The fourth and final lap of the FIDE Grand Prix series 2014-2015 is now underway in Khanty-Mansiysk, Russia. There’s a lot at stake, as the winner and second placed player overall in the Grand Prix series of four tournaments will qualify through to the 2016 Candidates Tournament - a golden opportunity, as the winner of the Candidates' gets to become World Champion Magnus Carlsen’s next official title challenger.
But there’s a surprise dark horse leader in the overall GP standings after three events, with the 27-year-old Russian, Evgeny Yurievich Tomashevsky - who dominated the previous GP in Tbilisi, Georgia, to win with an impressive 8/11, a point and a half clear of the field - leading on 252 points, ahead of Shakhriyar Mamedyarov (235), Fabiano Caruana (230), Teimour Radjabov (210) and Hikaru Nakamura (207).
However Mamedyarov and Radjabov have already finished their participation after selecting to play in the first three events - Baku and Tashkent last year and Tblisi this February. So Tomashevsky finds himself in pole position for one of the two qualifying spots, and the real race in Khanty-Mansiysk could well be for who can accrue enough points to get the second spot.
But Tomashevsky wasn’t resting on his laurels - he almost started as he finished the previous GP, and nearly took the early sole lead on 2/2, had he not squandered what was a sure-fire win against the top-rated Russian, Alexander Grischuk. A golden chance he will hope doesn’t come back to haunt him.
Standings: 1-2. Leinier Dominguez (Cuba), Evgeny Tomashevsky (Russia), 1.5/2; 3-10. Fabiano Caruana (Italy/USA), Alexander Grischuk (Russia), Hikaru Nakamura (USA), Boris Gelfand (Israel), Peter Svidler (Russia), Maxime Vachier-Lagrave (France), Sergey Karjakin (Russia), Dmitry Jakovenko (Russia), 1; 11-12. Anish Giri (Netherlands), Baadur Jobava (Georgia), 0.5.
Evgeny Tomashevsky - Alexander Grischuk
Khanty-Mansiysk FIDE Grand Prix, (2)
King’s Indian Defence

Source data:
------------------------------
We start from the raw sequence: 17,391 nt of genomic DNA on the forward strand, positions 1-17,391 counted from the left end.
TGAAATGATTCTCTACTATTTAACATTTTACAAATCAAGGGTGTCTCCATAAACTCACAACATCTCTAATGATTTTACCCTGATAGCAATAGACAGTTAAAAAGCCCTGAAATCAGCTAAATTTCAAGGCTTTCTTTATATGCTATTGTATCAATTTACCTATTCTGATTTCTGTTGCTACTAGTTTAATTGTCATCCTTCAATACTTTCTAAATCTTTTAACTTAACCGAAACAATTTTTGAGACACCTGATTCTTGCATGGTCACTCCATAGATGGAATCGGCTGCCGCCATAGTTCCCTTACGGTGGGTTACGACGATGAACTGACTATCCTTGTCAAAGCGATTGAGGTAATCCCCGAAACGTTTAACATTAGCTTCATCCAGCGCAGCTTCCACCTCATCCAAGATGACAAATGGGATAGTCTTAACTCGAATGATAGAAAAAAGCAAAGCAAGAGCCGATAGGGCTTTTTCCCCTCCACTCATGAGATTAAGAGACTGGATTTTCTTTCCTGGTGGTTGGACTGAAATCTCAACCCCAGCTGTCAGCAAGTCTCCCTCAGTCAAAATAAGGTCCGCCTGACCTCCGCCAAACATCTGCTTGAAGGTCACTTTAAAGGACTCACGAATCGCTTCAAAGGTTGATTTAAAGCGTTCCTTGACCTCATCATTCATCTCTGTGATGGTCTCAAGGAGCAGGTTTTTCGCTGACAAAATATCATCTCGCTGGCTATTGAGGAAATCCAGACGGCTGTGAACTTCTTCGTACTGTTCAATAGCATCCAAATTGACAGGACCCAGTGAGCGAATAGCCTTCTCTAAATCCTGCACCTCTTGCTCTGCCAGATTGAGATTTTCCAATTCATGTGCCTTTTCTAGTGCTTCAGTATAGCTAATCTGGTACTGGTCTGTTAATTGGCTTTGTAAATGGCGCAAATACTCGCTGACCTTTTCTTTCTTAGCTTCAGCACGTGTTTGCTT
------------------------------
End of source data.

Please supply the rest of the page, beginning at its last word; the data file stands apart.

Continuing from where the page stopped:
1.d4 Nf6 2.c4 g6 3.Nc3 Bg7 4.e4 d6 5.Nf3 0-0 6.h3 The Classical King's Indian with h3 has gained a wide following, mostly because of its flexibility. It is commonly called the Makagonov System when White plays 5.h3 and the Krasenkow System when White plays 5.Nf3 followed by 6.h3 (though that was actually Vladimir Makagonov's preferred move order!). 6...e5 7.d5 Nh5 8.g3 The knight has to be stopped from getting to f4. 8...Qe7 9.Nh2 Na6 10.Be3 Nc5 11.h4 a5 12.Be2 Nf6 13.Qc2 c6 14.g4 Na6 15.g5 Ne8 16.h5 Forcing open the h-file. In such positions in the King's Indian, if Black doesn't respond by playing actively, he will easily be rolled over. 16...Nb4 17.Qd2 cxd5 18.cxd5 Bd7 19.0-0-0 f5 20.Kb1 b5 21.hxg6 hxg6 22.f3 Not only shoring up the defence of e4, but also potential threats of the queen linking up with the rook on h2 with mating threats down the h-file. 22...Nc7 23.Rc1 Nba6 24.Bd3 b4 25.Ne2 Nb5 26.Rc6! Nicely timed! Black can't take the rook as there will be a big threat of a Bc4+ winning. 26...Rfb8 27.Rhc1 f4! Black's best option - taking on c6 left a big white-square weakness in the Black camp: 27...Bxc6 28.dxc6 d5!? (28...Nac7?! looks dangerous: 29.exf5 gxf5 30.Bxf5 d5 31.Bc5 Qe8 32.Ng4 Qxc6 33.Nd4! is easily winning.) 29.exd5 28.Bf2 Bf8 29.Ng4 Qxg5 30.Rh1?! Missing the sure-fire win with 30.Bxb5! Rxb5 31.Qd3 30...Qe7 31.Bxb5 Rxb5 32.Nxf4 Bxg4? Black would still be worse after 32...exf4 33.Qxf4 - but it was the only option here. 33.Nxg6 Qf6 34.Nxf8 It's always much better sitting back in the comfort of your own home with a playing engine doing all the work! White missed the clinical win with 34.Rh8+ Kf7 35.Rxa6! Kxg6 36.Bh4! Qxh8 37.Qg5+ Kh7 38.Rxa8 Qg7 39.Qxg4 34...Rxf8 35.Rg1 Qxf3 36.Qg5+ Kf7 37.Rxg4 Ke8 38.Qg6+ Qf7 39.Qxf7+ Both players were in a mad dash to reach the time control, hence the missing of several wins for Tomashevsky - but Grischuk would surely have resigned after 39.Qxd6! 39...Rxf7 40.Be3? With the digital clock metaphorically ticking down and his flag hanging, Tomashevsky misses another resignation moment for his opponent with 40.Rg8+ Kd7 41.Rxa6 and Black can't take the bishop on f2 as 42.Ra7+ wins a rook. Now he has to win the game all over again. 40...Nc5 41.Rg8+ Kd7 42.Ra8 Rb7 (See Diagram) 43.Bxc5? Stronger - and perhaps the final chance to win - was the big mating threat with 43.Bg5! Rf1+ 44.Kc2 Rf2+ 45.Kd1 Ne6 46.dxe6+ Kxc6 47.e7 Rxe7 48.Bxe7 Rf4 49.Rd8 Kc7 50.Rxd6 Rf7 51.Re6 Kd7 52.Rxe5 Rxe7 53.Rxe7+ Kxe7 54.Kc2 and a won king and pawn ending. Instead, Tomashevsky errs by believing he can get to a technically won rook and pawn ending - he would do well to remember that well known maxim that all rook and pawn endings are drawn! 43...dxc5 44.Rxc5? His last chance of a attempting to win was with 44.Rxa5. It's only further down the line of what he plays that he realizes - too late - that Grischuk has a saving resource. 44...Rf1+ 45.Rc1 Rxc1+ 46.Kxc1 b3! Without this, Black's lost. 47.a3 Rc7+ 48.Kd2 Rc2+ 49.Kd3 Rxb2 50.Rxa5 Rh2 51.Rb5 There's a good golden rule in rook and pawn endings: the rook is best placed behind a passed pawn, even if you are trying to stop one or indeed attempting to pass one. 51...Rh3+ 52.Kd2 Kd6 53.a4 Rh2+ 54.Kc3 Rh3+ 55.Kd2 Rh2+ 56.Kc3 Rh3+ It would have been around here, with the repeating of the moves, that Tomashevsky must seen it was a draw and not the win. 57.Kc4 Re3 58.Rb6+ Kc7 59.Rxb3 A better try to win was 59.Kc5! Rc3+ (59...Rxe4 60.d6+ Kd7 61.Kd5 is an easy win.) 60.Kb5 b2 61.Ka6 Rc4 62.a5 Rxe4 63.d6+ Kc8 (63...Kd7 64.Kb7 is winning.) 64.Rxb2 - but after 64...Rd4 65.Rc2+ Kd7 66.Kb5 Kxd6 67.a6 Rd1 again, you are going to get a position where Black sacrifices the rook for the a-pawn and the White king being too far away to prevent the draw. 59...Rxe4+ 60.Kc5 Rxa4 61.d6+ Kd7 62.Rb7+ Ke6! The king allows itself to be chased up the board and away from White's passed pawn - but in doing so, it helps secure the promotion of his own pawn to save the draw. 63.Re7+ Kf5 64.d7 Rd4 65.Kc6 e4 66.Re8 Kf4 67.d8Q Rxd8 68.Rxd8 e3 White is just one tempo out from the win. 69.Kd5 e2 70.Re8 Kf3 71.Kd4 Kf2 72.Kd3 e1Q 73.Rxe1 Kxe1 ½-½